Businesswoman Katherine Hutton is the proud owner of Open Hands located in Central City. Her business offers delicious food and a place to spark up meaningful conversation. Katherine is known for her supper plates and signature crawfish sauce. To keep cool on sunny New Orleans days, she even serves up snoballs. Everyone is treated like family at Open Hands.
Shopkeeper: Katherine Hutton
Shop: Open Hands Cafe
What ignited the spark in you to start your business?
I opened the shop about three and a half years ago, but I’ve actually been in business forever, even before Hurricane Katrina.I first started cooking out of my home selling basic snacks when my children were at a young age. As a single mother, working from home allowed me to make some money and be present in my baby’s life.
I started doing the entrepreneurial thing after Hurricane Katrina. I spent some time at GoodWork Network, and at first, I just wanted to do simple snoballs. One thing led to another, and I started cooking supper plates out of my home. The supper plate is part of New Orleans culture. Here, we do fundraisers, have celebrations, and come together around supper plates. We got the mac n’ cheese, the fried fish, the peas, the potato salad, and the bread – that’s the basic setup.
What makes New Orleans businesses so special?
The uniqueness that the community brings. For the most part, I’m supported by my community. The people that I see every day are the people that live here. Restaurants are a part of communities in New Orleans, and Central City is the community I grew up in. My neighbors see me now, and they say, “Katharine’s doing it.”
Who are your ideal customers?
Everybody is my ideal customer. I like meeting new people; it’s good for me. I love my babies, and when I say my babies, I mean my youth in the community. When they come up in here, they bring something special and different. I think because I am a mother with children ranging from 3 to 22 and I’m a grandmother, being able to communicate with these kids means a lot to me. I am always asking the youth, “What’s going on?” to give them a sense that somebody cares about them.
If your shop was a cocktail, what kind would it be?
It would be a smooth taste of Bailey’s. When people come in here, they get the effortless mix of who we are and how we fit into the community. They get the feeling they can call this place home.
Describe your business in a few words.
My business is a loving, fun, and real environment. When you walk in the door, everyone feels the love.
How do you define “success” in your business?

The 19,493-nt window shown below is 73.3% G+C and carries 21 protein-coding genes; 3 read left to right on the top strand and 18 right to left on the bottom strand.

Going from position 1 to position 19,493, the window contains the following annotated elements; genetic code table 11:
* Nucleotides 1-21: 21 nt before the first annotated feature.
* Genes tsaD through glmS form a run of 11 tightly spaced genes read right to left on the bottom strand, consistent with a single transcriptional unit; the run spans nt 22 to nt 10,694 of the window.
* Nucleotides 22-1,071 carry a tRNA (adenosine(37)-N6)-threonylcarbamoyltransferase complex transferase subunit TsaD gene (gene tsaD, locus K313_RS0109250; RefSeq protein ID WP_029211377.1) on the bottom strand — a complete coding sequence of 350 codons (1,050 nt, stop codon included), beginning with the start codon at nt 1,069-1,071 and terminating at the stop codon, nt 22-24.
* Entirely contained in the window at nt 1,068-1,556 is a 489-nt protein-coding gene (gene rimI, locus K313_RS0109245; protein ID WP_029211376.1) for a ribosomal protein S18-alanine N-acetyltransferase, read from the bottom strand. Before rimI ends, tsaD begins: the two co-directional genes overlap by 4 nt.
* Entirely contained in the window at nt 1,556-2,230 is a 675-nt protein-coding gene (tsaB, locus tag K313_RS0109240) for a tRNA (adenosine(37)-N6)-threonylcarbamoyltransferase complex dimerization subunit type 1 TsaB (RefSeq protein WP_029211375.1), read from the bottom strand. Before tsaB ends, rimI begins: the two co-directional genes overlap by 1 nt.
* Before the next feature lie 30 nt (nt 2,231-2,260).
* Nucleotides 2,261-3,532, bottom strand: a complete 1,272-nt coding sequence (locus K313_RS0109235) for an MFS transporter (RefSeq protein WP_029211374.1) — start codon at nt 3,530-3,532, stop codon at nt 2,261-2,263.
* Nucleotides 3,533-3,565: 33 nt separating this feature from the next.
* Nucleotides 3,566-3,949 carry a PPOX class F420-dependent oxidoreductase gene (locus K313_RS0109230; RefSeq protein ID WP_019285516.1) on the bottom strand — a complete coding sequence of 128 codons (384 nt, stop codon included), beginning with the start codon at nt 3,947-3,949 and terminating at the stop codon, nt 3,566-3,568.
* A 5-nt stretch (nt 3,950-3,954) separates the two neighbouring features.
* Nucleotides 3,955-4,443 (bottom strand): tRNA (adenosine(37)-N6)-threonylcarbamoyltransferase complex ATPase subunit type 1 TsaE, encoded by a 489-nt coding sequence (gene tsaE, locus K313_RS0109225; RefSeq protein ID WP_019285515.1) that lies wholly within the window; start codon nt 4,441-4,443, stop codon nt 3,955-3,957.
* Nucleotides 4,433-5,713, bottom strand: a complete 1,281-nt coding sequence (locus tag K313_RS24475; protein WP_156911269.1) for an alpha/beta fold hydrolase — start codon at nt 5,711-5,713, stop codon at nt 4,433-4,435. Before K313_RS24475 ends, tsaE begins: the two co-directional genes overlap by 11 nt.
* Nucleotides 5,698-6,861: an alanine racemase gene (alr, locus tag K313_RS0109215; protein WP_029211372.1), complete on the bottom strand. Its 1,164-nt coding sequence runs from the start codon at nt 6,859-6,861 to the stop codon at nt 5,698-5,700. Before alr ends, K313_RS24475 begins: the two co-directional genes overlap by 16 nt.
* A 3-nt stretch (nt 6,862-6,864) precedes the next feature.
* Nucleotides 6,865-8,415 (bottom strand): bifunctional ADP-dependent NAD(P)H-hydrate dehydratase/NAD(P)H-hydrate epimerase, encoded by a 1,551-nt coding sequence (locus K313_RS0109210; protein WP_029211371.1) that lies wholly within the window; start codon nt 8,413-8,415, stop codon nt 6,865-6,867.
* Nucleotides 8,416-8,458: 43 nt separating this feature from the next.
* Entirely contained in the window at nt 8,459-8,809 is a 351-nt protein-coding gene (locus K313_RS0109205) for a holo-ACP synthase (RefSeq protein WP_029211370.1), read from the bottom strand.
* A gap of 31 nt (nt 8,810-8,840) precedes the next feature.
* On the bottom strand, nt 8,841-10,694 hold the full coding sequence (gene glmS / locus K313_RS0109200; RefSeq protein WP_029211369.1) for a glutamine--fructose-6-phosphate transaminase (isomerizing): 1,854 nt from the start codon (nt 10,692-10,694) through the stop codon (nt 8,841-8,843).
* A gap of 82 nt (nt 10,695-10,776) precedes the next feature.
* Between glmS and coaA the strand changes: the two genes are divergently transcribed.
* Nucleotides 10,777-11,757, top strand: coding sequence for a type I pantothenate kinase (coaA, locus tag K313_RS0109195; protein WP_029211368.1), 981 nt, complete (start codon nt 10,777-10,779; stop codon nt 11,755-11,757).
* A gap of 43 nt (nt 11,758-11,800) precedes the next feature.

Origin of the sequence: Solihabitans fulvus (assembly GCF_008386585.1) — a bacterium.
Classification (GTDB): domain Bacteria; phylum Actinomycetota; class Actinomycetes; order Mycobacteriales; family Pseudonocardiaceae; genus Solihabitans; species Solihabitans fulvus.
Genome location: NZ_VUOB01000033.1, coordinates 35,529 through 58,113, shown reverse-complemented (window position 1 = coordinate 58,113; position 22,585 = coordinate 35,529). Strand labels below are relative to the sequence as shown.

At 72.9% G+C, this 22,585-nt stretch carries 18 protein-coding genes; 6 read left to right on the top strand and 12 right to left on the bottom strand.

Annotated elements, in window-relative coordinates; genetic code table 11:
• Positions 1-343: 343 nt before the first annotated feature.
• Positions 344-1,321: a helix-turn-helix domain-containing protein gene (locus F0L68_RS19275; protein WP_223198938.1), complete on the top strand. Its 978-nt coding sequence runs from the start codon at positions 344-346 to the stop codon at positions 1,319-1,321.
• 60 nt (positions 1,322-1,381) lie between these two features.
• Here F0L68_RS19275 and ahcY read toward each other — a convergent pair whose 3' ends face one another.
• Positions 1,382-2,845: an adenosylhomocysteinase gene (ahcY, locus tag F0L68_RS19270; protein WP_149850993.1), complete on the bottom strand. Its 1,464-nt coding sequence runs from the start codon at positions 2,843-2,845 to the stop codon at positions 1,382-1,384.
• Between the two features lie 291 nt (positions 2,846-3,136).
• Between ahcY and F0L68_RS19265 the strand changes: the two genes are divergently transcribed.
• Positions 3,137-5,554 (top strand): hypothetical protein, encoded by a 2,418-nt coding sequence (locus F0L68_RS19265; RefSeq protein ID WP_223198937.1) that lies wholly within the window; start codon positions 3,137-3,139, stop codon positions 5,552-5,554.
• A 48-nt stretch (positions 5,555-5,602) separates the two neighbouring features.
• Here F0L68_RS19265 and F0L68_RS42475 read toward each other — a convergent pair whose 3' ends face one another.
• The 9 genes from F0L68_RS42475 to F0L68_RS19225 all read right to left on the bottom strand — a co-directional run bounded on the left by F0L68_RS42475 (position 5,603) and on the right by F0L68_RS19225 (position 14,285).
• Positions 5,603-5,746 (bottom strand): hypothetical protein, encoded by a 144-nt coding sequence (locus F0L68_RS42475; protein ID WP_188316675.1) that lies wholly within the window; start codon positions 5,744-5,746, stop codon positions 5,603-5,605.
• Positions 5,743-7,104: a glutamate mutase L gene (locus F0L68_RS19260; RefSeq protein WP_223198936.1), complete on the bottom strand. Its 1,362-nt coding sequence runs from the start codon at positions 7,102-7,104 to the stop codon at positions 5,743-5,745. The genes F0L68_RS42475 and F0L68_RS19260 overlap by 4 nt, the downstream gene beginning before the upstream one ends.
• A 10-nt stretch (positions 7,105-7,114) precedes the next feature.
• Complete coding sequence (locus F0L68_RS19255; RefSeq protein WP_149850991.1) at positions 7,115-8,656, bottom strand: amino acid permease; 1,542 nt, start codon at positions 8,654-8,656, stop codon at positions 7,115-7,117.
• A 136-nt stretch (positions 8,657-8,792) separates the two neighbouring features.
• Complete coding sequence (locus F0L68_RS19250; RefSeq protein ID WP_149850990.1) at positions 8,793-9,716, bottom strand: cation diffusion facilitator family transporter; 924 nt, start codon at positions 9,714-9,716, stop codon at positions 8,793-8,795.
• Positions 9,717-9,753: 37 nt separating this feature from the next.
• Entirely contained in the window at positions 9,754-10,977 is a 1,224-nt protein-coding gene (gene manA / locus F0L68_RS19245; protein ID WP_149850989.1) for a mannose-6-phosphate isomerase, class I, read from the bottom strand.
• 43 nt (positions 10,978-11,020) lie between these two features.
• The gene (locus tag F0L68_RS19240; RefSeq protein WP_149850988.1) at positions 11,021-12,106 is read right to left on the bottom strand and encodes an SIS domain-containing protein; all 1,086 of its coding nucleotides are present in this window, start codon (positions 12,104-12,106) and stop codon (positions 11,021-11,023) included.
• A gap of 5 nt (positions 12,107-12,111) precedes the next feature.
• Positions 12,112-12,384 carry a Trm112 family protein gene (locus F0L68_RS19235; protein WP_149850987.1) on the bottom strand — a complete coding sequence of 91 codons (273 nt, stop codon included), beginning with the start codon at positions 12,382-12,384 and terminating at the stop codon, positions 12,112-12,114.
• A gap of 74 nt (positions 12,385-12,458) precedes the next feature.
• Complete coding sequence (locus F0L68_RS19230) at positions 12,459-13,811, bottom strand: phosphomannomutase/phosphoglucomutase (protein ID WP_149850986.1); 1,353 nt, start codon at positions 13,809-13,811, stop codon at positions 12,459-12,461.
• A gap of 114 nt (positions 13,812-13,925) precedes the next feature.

Success to me right now is being able to have a young person come into the shop and learn something. I have lived in the Central City neighborhood my whole life, and I understand the needs of the young people in our community today. When I was younger, I wanted to make money and provide for my success. I want to show young people what entrepreneurship looks like, and I hope to start youth entrepreneurship training. Just giving them the tools and being a role model for what work ethics look like can make a difference.
What are your current or upcoming goals for your business and/or community?
You know I make some really good crawfish sauce! I plan to package my crawfish sauce and have it on the shelf. I want to be able to say that this is something I did. I want to have a legacy for my kids so that when they are grown, they will be able to see what their momma did.
Will you share your favorite local lunch or dinner spot?
My favorite is Dunbar’s Famous Creole Cuisine. I’ve loved it since I was little. The liver and grits are delicious! I also really like Boswell’s Jamaican Grill and Neyow’s Creole Café.
What advice would you give to a new business owner?
What you do is going to be unique to your situation, and it depends on how much you want to get out of your business. For me, I wanted to open my own business in this community. Business is not just for a certain class of people. You got to have the love, drive, and passion for what you want to do. If you are doing it just for money, it won’t work. You have to have a love for people. Now if your business has to deal with construction, stick in there as long as you can!
Open Hands Cafe
3328 Lasalle Street, NOLA, 70115
While drainage system improvements and road construction make “shopping local” a bit more challenging in the short term, the critical improvements mean our city will be safer and stronger for generations to come. We hope you are inspired and continue to shop small and shop local—even if it takes a little extra time!
The Shopkeeper Stories are brought to you by StayLocal, the Greater New Orleans independent business alliance, in partnership with Uptown Messenger. Learn about their work or become a member at www.staylocal.org or email email@example.com.